American probate law is rooted in the laws of England. In order to understand how English law developed, we go first to the period before the Norman Conquest in 1066. At that time, there were secular courts, but no ecclesiastical courts, and “[t]he clergy took part in the proceedings of the secular courts.” When William the Conqueror conquered England, he created separate secular courts and ecclesiastical courts, with the result that the ecclesiastical courts “acquired jurisdiction of succession to personalty including testamentary succession, while the secular courts retained jurisdiction of succession to freehold interests in realty, including jurisdiction over wills.”

The Conqueror’s impact on English society ultimately resulted in the imposition of feudalism and the doctrine of tenure under which “no subject in the kingdom could own land absolutely.” “Thus, feudalism destroyed the power of everyone but the king to will away the complete legal title to lands in England.” The church, though, retained jurisdiction over a decedent’s goods, “which were of far less public importance than land” but were of importance to the church.

The adoption of the Statute of Wills in 1540 made most lands devisable, and a later act of Charles II made” practically all lands devisable.”

At this point, regardless of the type of property involved, a decedent’s will had to be proved in the Ecclesiastical Court, “for the executor’s proof of his title and the administrator’s title itself could only be given by the Ecclesiastical Court.” However, the jurisdiction of the Ecclesiastical Court was limited. Administrators, executors, and creditors were frequently required to resort to “the Common Law Courts to recover the claims or property of the deceased.”
Then, even though two courts might have already been involved, parties often had to resort to still a third court—Chancery—to get their claims resolved. “Since neither the Ecclesiastical Courts nor the Common Law Courts were well adapted to settle the numerous conflicting rights of creditors, legatees, and next of kin, the most effectual and usual method of asserting a claim for or against the estate of a deceased person was to get the estate administered in Chancery.”

After reciting a similar history, one author concluded that extensive court supervision of the decedents’ estates was adopted because of a rivalry among the courts, not because the courts wanted to protect people, and not because court supervision of decedents’ estates is logically necessary. “[T]he requirement of court supervision arose not because the English and common law and chancery courts wished to protect creditors and beneficiaries, but because only thus could the law courts eliminate ecclesiastical interference with testamentary causes and the distribution of intestate chattels.”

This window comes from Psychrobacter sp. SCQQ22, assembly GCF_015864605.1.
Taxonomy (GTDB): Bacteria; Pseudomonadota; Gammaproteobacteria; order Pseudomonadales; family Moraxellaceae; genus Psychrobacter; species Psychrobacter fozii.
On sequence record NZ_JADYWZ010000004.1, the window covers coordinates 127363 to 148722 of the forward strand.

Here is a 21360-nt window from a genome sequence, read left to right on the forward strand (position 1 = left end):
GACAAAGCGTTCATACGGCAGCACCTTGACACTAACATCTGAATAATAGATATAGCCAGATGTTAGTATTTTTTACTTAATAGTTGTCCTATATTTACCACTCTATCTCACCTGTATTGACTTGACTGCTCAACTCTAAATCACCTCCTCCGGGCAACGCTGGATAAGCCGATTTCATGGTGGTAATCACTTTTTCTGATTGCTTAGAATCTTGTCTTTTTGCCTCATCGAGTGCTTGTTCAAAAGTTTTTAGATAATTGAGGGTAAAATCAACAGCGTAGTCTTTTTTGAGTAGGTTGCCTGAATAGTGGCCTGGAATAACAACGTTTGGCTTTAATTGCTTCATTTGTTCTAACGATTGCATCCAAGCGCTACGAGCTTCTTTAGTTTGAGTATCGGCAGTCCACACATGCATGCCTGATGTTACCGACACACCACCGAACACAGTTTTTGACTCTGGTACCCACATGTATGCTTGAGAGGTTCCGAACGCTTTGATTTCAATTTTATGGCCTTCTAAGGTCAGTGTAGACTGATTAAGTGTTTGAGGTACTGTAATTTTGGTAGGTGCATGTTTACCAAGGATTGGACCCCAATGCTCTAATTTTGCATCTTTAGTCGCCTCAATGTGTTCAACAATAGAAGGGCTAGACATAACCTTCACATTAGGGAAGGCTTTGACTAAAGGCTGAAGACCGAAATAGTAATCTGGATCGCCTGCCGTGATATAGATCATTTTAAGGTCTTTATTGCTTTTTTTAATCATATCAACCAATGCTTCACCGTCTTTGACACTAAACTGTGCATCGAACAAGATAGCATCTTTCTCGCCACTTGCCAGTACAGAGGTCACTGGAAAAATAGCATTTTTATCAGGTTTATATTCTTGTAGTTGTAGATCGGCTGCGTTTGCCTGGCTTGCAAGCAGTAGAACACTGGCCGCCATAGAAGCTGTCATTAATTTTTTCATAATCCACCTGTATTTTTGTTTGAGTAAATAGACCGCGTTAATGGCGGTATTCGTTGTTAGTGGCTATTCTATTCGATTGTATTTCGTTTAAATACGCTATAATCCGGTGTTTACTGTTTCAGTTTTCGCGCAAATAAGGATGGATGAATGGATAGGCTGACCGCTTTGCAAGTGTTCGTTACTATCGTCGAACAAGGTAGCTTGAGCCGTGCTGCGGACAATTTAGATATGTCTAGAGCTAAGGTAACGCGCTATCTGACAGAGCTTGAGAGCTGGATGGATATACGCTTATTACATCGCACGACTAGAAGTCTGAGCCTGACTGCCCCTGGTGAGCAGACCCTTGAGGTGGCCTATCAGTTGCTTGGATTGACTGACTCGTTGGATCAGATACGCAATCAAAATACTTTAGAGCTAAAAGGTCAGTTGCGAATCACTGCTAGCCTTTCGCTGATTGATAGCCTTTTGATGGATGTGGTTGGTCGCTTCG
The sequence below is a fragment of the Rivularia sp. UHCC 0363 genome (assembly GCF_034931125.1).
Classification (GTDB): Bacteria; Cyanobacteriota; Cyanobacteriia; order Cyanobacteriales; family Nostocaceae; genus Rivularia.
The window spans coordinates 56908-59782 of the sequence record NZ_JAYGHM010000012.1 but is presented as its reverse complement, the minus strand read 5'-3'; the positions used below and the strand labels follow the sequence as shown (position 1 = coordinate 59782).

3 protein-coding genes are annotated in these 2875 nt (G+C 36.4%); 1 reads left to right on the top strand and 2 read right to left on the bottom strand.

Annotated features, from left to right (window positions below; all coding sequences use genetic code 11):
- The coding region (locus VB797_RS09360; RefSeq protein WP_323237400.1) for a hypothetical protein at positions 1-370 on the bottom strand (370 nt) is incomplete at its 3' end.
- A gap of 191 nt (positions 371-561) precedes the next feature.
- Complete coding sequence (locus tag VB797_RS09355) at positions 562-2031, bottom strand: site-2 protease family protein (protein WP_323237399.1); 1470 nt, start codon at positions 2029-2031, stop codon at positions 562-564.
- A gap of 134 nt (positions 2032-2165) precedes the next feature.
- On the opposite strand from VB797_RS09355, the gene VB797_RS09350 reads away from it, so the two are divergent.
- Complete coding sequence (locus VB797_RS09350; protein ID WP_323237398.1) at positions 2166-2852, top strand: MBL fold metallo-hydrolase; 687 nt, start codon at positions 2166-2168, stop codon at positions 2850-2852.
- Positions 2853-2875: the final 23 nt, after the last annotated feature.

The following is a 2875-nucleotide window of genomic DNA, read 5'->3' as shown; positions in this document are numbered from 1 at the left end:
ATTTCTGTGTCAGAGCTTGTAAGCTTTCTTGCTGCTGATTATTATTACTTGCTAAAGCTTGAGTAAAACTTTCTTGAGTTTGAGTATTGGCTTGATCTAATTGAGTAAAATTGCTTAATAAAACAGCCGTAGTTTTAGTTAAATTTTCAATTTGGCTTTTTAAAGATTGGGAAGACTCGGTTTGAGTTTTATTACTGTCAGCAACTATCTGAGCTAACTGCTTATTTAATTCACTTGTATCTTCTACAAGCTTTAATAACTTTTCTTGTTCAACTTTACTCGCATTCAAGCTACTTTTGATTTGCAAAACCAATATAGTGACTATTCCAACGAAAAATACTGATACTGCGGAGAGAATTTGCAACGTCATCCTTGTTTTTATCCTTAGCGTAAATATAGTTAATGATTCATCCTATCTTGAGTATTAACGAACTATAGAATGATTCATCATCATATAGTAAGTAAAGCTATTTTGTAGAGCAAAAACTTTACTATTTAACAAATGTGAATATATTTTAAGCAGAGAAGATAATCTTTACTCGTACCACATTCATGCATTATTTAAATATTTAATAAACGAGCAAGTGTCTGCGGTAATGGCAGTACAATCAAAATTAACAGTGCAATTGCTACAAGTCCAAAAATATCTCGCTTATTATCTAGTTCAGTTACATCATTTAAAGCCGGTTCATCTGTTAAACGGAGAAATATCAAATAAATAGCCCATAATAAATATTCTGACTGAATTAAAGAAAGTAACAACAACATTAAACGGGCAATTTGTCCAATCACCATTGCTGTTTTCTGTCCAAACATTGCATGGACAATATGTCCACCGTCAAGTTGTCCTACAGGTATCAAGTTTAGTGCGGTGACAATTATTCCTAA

In his 1853 novel Bleak House, Charles Dickens observed that the English probate system led to:

[S]uch an infernal country-dance of costs and fees and nonsense and corruption, as was never dreamed of in the wildest visions of a Witch’s Sabbath. Equity sends questions to Law, Law sends questions back to Equity. Law finds it can’t do this, Equity finds it can’t do that; neither can so much as say it can’t do anything without this solicitor instructing and this counsel appearing for A, and that solicitor instructing and that counsel appearing for B, and so on through the whole alphabet, like the history of the Apple-Pie.

This was the system that England bequeathed to the new American Republic. A Dickensian system of extensive and expensive court supervision over the administration of a decedent’s estate that is, from at least one point of view, not a logical or a legal necessity, but “largely an historical accident.”

B. California Retains Its Historic Probate Law

When California became a state, its law was an uncertain mix of Mexican and common law. In 1850, the fledgling California legislature established a statutory probate system by copying the Texas code. It modified this code with the Field Code in 1872. Thereafter, California’s legislature made “piecemeal” changes to its Probate Code, “often restricted to a specific section related to a topic of current public interest, such as alienage, adoption, or succession by children born out of wedlock.”

In 1931, the Probate Code was revised, but the California Code Commission charged with the revision, “had no authority to do more than clarify and consolidate the code, or conform it to interpretations by the supreme court; hence no substantial revision occurred.” In 1979, UC College of Law, San Francisco Professor Russell Niles observed that “unfortunately” the California Probate Code had not been revised significantly since 1872 and concluded: “In its phraseology, in its excessive detail, even in many of its premises, [the California Probate Code] is a nineteenth-century code.” That is, California’s Probate Code in 1979 resembled the codes that so incensed Mr. Dickens when he wrote Bleak House
in the 1850s, as much of it still does.